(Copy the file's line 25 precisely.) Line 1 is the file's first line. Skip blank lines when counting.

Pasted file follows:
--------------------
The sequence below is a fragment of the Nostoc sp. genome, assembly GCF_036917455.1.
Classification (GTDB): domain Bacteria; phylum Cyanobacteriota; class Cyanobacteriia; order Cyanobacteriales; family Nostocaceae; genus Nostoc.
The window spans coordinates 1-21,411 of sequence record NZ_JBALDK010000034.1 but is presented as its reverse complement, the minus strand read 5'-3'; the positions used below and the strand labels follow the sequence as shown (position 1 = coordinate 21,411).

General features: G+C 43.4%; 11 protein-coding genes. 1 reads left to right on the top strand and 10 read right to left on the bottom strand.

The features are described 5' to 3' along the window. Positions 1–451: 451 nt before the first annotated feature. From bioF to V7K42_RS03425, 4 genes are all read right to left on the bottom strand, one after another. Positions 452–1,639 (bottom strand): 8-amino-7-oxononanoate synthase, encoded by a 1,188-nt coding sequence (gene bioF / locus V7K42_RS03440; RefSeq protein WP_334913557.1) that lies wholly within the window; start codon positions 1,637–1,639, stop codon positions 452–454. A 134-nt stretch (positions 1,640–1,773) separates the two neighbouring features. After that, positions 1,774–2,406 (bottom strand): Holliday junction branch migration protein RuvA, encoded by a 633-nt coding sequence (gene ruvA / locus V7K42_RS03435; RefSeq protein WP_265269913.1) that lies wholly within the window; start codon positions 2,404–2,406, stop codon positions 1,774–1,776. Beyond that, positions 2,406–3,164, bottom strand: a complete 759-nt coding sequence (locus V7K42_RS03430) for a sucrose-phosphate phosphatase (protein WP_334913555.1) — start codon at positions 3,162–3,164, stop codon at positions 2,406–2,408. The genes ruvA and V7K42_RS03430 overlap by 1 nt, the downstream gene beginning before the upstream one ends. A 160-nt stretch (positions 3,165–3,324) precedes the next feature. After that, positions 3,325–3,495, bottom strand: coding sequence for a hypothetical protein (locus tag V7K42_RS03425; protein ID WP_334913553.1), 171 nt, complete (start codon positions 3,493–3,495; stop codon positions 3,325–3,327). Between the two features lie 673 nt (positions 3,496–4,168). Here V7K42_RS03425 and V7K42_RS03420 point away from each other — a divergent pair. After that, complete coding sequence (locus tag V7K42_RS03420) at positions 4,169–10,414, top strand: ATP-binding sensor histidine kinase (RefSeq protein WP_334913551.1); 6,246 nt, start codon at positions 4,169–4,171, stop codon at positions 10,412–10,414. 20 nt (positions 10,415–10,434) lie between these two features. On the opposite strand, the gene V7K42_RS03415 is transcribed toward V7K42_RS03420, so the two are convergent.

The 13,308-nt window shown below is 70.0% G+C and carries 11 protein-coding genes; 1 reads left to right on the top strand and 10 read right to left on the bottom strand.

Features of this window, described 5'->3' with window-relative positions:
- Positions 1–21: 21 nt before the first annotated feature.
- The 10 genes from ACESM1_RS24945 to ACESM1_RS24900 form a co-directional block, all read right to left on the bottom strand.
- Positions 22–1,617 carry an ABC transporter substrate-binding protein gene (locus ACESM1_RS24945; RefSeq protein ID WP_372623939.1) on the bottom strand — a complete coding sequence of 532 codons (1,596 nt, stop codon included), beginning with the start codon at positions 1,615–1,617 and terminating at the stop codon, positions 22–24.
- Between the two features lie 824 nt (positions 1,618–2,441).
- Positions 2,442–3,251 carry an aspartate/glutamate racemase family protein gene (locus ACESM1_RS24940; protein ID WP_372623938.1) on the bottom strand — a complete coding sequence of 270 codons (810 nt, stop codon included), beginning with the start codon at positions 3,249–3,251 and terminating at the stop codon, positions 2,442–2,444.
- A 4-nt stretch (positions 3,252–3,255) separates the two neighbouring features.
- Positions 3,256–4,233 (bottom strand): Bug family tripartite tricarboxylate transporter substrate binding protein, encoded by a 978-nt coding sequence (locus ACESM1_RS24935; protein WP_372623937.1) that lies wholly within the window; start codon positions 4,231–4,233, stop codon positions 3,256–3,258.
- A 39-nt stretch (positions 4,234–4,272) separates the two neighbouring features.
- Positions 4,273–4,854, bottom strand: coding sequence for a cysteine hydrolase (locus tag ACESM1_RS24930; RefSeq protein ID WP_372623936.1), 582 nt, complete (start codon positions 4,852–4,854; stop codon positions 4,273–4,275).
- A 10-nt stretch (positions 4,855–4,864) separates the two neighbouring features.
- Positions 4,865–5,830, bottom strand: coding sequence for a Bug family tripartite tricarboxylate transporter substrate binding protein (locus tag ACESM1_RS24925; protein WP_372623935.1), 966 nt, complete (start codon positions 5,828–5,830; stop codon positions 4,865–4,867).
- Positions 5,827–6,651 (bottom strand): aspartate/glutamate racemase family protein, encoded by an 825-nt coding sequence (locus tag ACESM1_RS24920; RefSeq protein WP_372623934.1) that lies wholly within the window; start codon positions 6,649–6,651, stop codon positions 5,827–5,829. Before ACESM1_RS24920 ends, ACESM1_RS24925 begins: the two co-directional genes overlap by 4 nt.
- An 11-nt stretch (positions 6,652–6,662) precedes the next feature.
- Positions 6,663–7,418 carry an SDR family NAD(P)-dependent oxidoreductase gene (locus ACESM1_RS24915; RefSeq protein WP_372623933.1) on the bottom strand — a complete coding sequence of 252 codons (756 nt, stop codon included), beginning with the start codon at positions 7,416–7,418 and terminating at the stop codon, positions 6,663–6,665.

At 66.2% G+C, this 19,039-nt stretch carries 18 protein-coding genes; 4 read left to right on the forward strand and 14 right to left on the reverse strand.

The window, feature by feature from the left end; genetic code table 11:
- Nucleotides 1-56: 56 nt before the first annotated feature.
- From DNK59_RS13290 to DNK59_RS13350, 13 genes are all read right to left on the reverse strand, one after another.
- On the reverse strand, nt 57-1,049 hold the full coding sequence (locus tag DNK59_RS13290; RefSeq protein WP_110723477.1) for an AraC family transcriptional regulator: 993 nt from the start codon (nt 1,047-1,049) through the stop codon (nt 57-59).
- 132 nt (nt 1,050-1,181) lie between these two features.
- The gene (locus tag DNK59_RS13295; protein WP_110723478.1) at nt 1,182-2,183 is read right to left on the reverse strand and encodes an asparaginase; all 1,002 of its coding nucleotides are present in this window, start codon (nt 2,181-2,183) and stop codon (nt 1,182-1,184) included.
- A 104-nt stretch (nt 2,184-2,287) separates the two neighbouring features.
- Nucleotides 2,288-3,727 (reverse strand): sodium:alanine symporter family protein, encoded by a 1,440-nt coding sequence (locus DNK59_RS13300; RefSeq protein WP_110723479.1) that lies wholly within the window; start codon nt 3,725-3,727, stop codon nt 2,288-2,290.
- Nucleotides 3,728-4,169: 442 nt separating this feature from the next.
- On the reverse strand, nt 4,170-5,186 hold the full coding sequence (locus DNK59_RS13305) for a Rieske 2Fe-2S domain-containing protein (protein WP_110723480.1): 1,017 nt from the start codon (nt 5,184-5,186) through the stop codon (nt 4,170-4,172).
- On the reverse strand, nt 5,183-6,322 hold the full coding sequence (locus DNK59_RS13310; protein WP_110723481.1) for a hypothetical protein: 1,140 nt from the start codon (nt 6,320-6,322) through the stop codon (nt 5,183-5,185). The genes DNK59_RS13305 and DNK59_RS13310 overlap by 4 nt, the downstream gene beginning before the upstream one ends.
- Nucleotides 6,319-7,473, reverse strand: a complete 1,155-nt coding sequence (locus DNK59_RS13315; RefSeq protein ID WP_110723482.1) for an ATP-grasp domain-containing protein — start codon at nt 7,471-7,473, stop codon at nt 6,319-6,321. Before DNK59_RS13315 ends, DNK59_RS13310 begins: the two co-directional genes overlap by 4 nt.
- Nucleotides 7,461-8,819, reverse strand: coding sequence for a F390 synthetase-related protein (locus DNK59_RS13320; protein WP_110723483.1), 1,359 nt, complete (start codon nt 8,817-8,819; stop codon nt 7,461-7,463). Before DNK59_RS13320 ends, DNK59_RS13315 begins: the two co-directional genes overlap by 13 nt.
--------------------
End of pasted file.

- From DNK59_RS13290 to DNK59_RS13350, 13 genes are all read right to left on the reverse strand, one after another.